Jesus meets with Martha four days after Lazarus’s death, when she is distraught and full of grief. Jesus tells her he is the source of life even in death and asks her to believe. Her response was to call him the Messiah and Son of God, and the only other person to come out with such an outrageous statement, within the Gospels, was Peter. Jesus engages with Martha on an intellectual and theological level and not only as of the one who cooks and serves him dinner. I based their relationship on more than Martha making him a good meal.

Where had she discovered this about him? In most modern English Bible translations, the usual wording of Luke 10:39 is that Mary sat at Jesus’s feet. In the original Greek, Luke uses the word “kai”, which can be translated as “also”. The King James and New King James Version say of Martha, “She had a sister called Mary, which also sat at Jesus’s feet, and heard his word.” Now, that little word changes things, doesn’t it? Mary also, and not exclusively, sat with Martha at Jesus’ feet. Martha did not come to understand Jesus from the kitchen, but by sitting and engaging with him.

If people talking Greek puts you off, please stay with me, I’m almost there. There is one more thing I would like to say, and it involves the Greek word, “diakonia”, often translated into English as ministry or service. It is the Greek word used to describe Martha’s serving of Jesus, and of the Seven men, often called deacons, who in Acts 6 are appointed by the apostles to support their ministry and “wait upon tables”. By the end of the first century, the word diakonia became associated with serving the Eucharist (bread and wine), proclaiming the gospel and church leadership. There is evidence that women still fulfilled those roles at least into the second century.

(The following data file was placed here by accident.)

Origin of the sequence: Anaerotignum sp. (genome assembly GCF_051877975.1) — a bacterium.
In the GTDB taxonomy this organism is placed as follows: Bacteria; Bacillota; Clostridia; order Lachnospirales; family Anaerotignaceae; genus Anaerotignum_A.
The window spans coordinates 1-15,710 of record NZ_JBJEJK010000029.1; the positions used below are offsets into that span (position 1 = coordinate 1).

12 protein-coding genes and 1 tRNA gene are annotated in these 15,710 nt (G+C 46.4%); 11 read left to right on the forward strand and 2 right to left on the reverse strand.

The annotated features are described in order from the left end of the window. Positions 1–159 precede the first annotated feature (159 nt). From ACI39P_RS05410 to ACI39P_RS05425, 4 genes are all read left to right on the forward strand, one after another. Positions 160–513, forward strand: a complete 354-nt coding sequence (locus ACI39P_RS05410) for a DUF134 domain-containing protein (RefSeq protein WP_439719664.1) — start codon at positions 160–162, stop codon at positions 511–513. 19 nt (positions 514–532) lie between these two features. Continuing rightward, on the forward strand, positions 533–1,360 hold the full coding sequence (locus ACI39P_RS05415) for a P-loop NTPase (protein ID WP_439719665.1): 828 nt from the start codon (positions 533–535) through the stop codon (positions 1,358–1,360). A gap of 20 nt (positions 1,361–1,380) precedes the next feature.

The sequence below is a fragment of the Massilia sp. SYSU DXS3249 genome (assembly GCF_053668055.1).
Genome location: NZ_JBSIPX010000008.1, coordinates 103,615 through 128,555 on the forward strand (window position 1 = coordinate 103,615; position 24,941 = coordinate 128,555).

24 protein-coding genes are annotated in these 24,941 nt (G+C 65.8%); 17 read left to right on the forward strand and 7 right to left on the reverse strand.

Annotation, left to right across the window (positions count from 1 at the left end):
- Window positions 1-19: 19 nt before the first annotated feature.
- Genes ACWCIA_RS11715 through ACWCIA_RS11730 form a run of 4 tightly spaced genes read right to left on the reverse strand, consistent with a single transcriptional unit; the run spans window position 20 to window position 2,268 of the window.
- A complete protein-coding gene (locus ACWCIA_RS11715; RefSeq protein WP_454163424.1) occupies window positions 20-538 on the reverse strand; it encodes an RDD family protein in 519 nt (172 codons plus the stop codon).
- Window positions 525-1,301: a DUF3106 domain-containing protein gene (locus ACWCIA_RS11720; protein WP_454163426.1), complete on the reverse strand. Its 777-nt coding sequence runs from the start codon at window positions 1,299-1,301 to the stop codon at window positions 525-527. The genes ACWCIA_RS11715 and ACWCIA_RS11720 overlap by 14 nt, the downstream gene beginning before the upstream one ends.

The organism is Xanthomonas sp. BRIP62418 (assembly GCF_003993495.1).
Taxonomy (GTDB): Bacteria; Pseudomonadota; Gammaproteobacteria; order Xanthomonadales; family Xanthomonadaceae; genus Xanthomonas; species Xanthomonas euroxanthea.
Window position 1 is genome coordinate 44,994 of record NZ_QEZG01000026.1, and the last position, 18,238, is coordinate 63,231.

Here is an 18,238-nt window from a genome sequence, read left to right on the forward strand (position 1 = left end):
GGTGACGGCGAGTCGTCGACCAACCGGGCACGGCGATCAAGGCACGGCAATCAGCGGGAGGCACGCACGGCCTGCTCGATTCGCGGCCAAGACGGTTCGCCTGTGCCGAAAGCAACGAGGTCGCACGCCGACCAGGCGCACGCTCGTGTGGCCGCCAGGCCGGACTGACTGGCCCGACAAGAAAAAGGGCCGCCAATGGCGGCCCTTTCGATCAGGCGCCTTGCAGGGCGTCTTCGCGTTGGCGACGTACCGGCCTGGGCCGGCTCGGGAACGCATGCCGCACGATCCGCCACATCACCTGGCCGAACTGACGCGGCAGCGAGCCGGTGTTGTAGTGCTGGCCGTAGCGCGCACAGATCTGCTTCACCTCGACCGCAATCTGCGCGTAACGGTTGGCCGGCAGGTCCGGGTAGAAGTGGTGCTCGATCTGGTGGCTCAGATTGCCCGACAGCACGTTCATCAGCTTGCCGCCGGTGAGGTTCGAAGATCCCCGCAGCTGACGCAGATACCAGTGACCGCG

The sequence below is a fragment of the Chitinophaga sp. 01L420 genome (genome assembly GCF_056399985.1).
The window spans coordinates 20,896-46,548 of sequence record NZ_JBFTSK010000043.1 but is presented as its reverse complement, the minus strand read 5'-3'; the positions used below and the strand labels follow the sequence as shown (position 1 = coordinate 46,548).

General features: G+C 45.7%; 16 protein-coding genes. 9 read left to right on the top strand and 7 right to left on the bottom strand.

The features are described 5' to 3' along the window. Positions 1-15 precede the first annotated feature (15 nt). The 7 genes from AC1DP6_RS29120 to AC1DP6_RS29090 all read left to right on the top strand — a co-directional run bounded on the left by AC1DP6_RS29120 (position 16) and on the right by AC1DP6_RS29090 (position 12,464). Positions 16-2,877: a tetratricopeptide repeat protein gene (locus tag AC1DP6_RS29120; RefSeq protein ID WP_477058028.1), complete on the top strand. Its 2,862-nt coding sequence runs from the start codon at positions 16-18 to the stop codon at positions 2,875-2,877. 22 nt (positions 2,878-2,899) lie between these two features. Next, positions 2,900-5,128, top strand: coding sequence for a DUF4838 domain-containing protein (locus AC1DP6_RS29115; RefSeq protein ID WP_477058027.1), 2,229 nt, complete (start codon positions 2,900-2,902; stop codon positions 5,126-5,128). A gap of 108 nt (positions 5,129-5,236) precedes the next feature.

In Luke’s story, the diakonia, or service, of Martha is, at first glance, distinguished from the “listening to the word” of Mary into two separate roles. This could be seen as mirroring the ministry of the Seven, who waited on tables, whilst the Apostles preached the word. But it soon becomes clear that those appointed to wait on tables also proclaimed the word. As we see Stephen (or to use his Greek name, Stefanos, as I called him) doing in Leaving Bethany.

Practical service and ministry of the word are not separate but integrated. If we split them, as in the division of Martha and Mary’s roles, then we diminish, reduce and discredit the two women. When Martha proclaims Jesus is the Messiah, she shows that in her ministry the two are integrated. Both Martha and Mary served Jesus and also sat together at his feet.

So, the next time I am asked, “Are you a Martha or a Mary?” I can say both!

Johannes Vermeer 1665
Christ in the House of Martha and Mary
Scottish National Gallery, Edinburgh
 Public domain

Martha did not stay in the kitchen, and Mary did not remain at Jesus’s feet.

Practical service and ministry of the word are not separate but integrated.

Susan Sutherland is the author of Leaving Bethany which was published in November 2020. She is currently working on a sequel.